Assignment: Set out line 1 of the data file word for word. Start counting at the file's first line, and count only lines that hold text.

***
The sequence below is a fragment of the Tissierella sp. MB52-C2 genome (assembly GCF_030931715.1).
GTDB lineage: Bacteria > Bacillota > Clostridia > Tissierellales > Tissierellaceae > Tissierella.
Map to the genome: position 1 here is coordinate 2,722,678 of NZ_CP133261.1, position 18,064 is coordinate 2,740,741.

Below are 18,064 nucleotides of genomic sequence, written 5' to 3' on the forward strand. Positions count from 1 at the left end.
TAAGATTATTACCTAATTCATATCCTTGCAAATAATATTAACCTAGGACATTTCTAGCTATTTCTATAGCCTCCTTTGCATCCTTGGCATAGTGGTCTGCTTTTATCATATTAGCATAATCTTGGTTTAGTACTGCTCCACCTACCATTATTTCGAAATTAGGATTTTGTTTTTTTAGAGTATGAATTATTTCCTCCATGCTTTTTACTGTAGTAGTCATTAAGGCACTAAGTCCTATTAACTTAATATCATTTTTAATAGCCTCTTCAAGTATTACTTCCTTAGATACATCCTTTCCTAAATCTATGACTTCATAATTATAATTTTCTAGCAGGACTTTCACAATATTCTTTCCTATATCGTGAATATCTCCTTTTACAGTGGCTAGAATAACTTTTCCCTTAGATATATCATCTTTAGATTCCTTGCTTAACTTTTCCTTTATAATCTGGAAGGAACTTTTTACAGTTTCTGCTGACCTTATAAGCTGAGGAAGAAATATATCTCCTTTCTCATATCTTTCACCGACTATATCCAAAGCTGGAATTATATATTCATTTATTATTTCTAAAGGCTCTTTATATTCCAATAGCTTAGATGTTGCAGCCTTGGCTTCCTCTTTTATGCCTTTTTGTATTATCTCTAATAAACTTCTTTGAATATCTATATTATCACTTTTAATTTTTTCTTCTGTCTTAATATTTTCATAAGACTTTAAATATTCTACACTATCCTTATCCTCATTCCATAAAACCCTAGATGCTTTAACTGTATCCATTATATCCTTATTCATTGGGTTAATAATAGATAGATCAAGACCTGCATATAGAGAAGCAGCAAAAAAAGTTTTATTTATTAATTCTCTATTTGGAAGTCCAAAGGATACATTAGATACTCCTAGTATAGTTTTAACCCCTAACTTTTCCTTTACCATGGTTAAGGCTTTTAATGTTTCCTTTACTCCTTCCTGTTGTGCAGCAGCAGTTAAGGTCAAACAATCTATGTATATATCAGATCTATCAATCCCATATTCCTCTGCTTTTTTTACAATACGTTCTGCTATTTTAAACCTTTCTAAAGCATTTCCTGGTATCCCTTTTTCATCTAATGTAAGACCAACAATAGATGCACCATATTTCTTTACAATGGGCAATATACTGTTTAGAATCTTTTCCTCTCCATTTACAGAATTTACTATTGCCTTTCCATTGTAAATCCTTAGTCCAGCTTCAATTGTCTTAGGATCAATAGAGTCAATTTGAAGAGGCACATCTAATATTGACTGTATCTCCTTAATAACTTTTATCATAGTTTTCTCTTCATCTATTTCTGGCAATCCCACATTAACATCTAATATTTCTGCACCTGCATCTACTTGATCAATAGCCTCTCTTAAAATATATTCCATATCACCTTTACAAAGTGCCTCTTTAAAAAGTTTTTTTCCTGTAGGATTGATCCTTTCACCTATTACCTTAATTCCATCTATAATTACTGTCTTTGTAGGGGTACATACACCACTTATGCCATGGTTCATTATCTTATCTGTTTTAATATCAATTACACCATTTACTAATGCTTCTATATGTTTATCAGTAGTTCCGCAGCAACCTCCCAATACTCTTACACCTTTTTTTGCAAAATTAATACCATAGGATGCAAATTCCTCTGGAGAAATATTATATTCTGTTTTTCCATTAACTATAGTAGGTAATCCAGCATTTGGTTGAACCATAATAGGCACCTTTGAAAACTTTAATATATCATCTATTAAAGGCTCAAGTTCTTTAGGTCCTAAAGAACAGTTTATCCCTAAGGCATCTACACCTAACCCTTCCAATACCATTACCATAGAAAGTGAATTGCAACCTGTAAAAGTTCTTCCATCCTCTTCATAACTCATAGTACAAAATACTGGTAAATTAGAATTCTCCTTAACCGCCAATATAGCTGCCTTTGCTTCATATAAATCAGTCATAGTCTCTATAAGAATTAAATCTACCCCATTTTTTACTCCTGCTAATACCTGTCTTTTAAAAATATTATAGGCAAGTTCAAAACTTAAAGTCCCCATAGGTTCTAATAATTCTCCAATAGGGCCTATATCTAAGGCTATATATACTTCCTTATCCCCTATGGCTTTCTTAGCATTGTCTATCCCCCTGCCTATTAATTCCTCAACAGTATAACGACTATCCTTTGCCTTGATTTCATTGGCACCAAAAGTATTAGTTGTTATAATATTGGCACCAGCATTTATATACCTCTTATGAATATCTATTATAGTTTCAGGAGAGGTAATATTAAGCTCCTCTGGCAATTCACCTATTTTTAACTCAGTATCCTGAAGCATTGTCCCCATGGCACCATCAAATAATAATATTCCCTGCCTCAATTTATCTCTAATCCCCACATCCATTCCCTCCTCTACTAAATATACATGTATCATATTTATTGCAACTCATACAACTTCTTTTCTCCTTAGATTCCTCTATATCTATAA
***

The sequence below is a fragment of the Tissierella sp. MB52-C2 genome (assembly GCF_030931715.1).